Kathy Davis:
"Bringing the "I" into Feminist Writing: Autobiography, Reflexivity, and the Politics of Location."

As readings for my lecture, I have selected core articles which take up the issue of bringing the “I” into feminist writing written by feminist scholars from different disciplines and different theoretical and methodological orientations. Specific examples of such writing have been taken from my own work as well as other authors, whereby each example shows how the author draws upon biographical material, using it as an analytic resource for her own research. After reading the core articles to familiarize yourself with what is at stake in using your biography, experiences, and social location in doing feminist research, read the specific examples with the following questions in mind:
1) how does the author bring herself into her research
2) what effect does this have on her research
3) why (or why not) do you think this is a good strategy for doing feminist research.
In the workshop, we will be discussing the advantages (and disadvantages) of these research strategies in relation to your own research. Special attention will be paid to the use of such strategies in the publication of articles for academic journals.

Core Readings

* Nancy K. Miller, ‘Getting Personal: Autobiography as Cultural Criticism,’ in Getting Personal: Feminist Occasions and Other Autobiographical Acts. New York: Routledge (1991):1-30.
* Sidonie Smith & Julia Watson, ‘Introduction,’ in: Getting a Life: Everyday Uses of Autobiography. Minneapolis: University of Minnesota Press, 1996, pp. 1-24.
* Liz Stanley, “On Auto/biography in Sociology,” Sociology 27, 1 (1993):41-52.
* Marjorie Devault, “Personal Writing in Social Research. Issues of Production and Interpretation.” In: Reflexivity & Voice, ed. By Rosanna Hertz. Thousand Oaks: Sage, 1997, p. 216-228.
* Donna Haraway, “Situated Knowledges: The Science Question in Feminism and the Privilege of Partial Perspective,” In: Simians, Cyborgs, and Women. London: Free Association Books, 1991, pp. 183-202
* Adrienne Rich, “Notes toward a Politics of Location,” In Blood, Bread, and Poetry. New York: W.W. Norton, 1986, pp. 210-231.
* Ruth Frankenberg, “Introduction: Points of Origin, Points of Departure.” In: White Women, Race Matters. The Social Construction of Whiteness.” New York: Routledge, 1993, pp. 1-22.Avtar Brah, “Introduction,” In: Cartographies of Diaspora. London: Routledge, 1996, pp.1-16.
* Chandra Talpade Mohanty (and Biddy Martin), “What’s Home Got to Do With It?” In: Feminism Without Borders. Durban, NC: Duke University Press, 2003, pp. 85-105.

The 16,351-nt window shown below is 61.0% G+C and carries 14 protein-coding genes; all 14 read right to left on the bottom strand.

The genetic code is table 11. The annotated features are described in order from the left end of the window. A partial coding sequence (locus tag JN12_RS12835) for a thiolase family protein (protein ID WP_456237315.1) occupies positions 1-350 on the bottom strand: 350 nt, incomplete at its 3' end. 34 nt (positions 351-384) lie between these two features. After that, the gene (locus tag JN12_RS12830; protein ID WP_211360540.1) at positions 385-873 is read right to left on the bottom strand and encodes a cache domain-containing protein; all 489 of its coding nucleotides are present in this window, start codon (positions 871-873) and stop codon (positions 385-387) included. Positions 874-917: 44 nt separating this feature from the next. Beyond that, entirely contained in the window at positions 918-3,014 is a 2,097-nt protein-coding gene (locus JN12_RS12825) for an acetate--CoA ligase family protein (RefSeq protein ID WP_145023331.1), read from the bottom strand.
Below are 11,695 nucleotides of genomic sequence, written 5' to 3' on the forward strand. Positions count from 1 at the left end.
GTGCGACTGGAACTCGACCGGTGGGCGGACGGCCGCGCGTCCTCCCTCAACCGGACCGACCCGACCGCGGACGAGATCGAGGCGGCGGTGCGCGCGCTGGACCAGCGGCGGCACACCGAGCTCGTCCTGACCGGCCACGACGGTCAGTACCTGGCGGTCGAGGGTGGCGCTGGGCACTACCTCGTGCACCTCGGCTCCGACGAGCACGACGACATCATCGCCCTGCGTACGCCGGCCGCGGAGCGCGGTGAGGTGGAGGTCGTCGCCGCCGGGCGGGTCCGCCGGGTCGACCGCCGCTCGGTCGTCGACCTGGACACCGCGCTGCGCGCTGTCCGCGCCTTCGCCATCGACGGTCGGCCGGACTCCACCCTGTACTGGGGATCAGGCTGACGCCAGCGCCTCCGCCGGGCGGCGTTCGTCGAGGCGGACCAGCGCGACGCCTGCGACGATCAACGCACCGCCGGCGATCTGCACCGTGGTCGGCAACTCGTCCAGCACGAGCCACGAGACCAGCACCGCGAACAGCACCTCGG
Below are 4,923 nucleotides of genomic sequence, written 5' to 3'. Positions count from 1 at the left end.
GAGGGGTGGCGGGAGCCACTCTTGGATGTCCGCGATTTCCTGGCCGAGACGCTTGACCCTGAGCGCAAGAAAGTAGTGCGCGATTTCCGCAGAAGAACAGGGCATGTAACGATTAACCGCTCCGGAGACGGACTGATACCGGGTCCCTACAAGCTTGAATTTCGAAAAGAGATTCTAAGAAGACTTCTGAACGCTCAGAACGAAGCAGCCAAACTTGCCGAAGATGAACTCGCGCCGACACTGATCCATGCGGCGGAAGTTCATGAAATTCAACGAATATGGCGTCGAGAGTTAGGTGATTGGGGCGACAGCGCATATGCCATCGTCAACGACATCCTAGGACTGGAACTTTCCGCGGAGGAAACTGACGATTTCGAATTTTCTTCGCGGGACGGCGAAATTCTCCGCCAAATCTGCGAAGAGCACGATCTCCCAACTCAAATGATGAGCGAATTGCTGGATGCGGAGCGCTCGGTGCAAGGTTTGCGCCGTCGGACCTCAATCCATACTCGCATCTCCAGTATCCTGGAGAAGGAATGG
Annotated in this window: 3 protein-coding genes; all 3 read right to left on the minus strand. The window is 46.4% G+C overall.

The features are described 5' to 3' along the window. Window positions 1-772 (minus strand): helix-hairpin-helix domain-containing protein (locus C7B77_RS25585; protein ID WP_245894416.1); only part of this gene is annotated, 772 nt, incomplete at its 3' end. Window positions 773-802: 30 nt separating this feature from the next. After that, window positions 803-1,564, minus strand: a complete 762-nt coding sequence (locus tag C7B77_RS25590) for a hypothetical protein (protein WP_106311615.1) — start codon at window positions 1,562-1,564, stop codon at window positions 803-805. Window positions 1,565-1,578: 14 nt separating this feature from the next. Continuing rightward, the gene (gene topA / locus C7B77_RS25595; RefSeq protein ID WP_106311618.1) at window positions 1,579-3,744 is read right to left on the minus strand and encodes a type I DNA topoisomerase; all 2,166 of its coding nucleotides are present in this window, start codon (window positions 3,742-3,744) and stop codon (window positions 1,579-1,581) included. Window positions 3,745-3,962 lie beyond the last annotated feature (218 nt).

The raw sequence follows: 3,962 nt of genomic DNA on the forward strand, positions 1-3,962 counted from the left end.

Further Readings (Examples):

* Elizabeth Ettorre, ‘Gender, older female bodies and autoethnography: Finding my feminist voice by telling my illness story,’ Women’s Studies International Forum 28 (2005): 535-546.
* Sara Ahmed, ‘It’s a sun-tan, isn’t it? Auto-biography as an identificatory practice,’ in: Heidi Safia Mirza, ed. Black British Feminism. London: Routledge, 1997, pp. 153-167
* Kathy Davis, "Surgical Passing: Or why Michael Jackson’s nose makes ‘us’ uneasy", Feminist Theory, 4, 1, 2003, 73-92.
* Kathy Davis and Ine Gremmen, "In Search of Heroines. Some Reflections on Normativity", Feminist Research. Feminism & Psychology, 8, 2, 1998, 133-153.
* Elena T. Creef, “Discovering My Mother as the Other in the Saturday Evening Post,” Qualitative Inquiry 6, 4 (2000): 443-457.
* Kathy Davis, ‘Avoiding the “R-Word”: Racism in Feminist Collectives’ in: Rosalind Gill and Róisín Ryan-Flood (eds.) Secrecy and Silence in the Research Process: Feminist Reflections. London: Routledge (forthcoming), 12pp.
* Ien Ang, On Not Speaking Chinese. Living Between Asian and the West. London: Routledge, 2001, pp. 21-36.
* Wairimu Ngaruiya Njambi, "Dualism and Female Bodies in Representations of African Female Circumcision: A Feminist Critique,” Feminist Theory 5, 2 (2004):281-328.
* Kathy Davis, ‘Between moral outrage and cultural relativisim – Response to W. Njambi,’ Feminist Theory 5, 3 (2004):305-323. (optional)

For Kathy Davis' plenary workshop: "Getting Published":

* Kathy Davis: Editorial. European Journal of Women’s Studies, 11, 1, 2004: 5-7
Ialt 309

3) Readings and guidelines for preparation for Andrea Petö's lecture and plenary workshop:

Andrea Petö:
"Bringing "Pasts" into Feminist Writing: Narratives and the Politics of Gendered Remembering."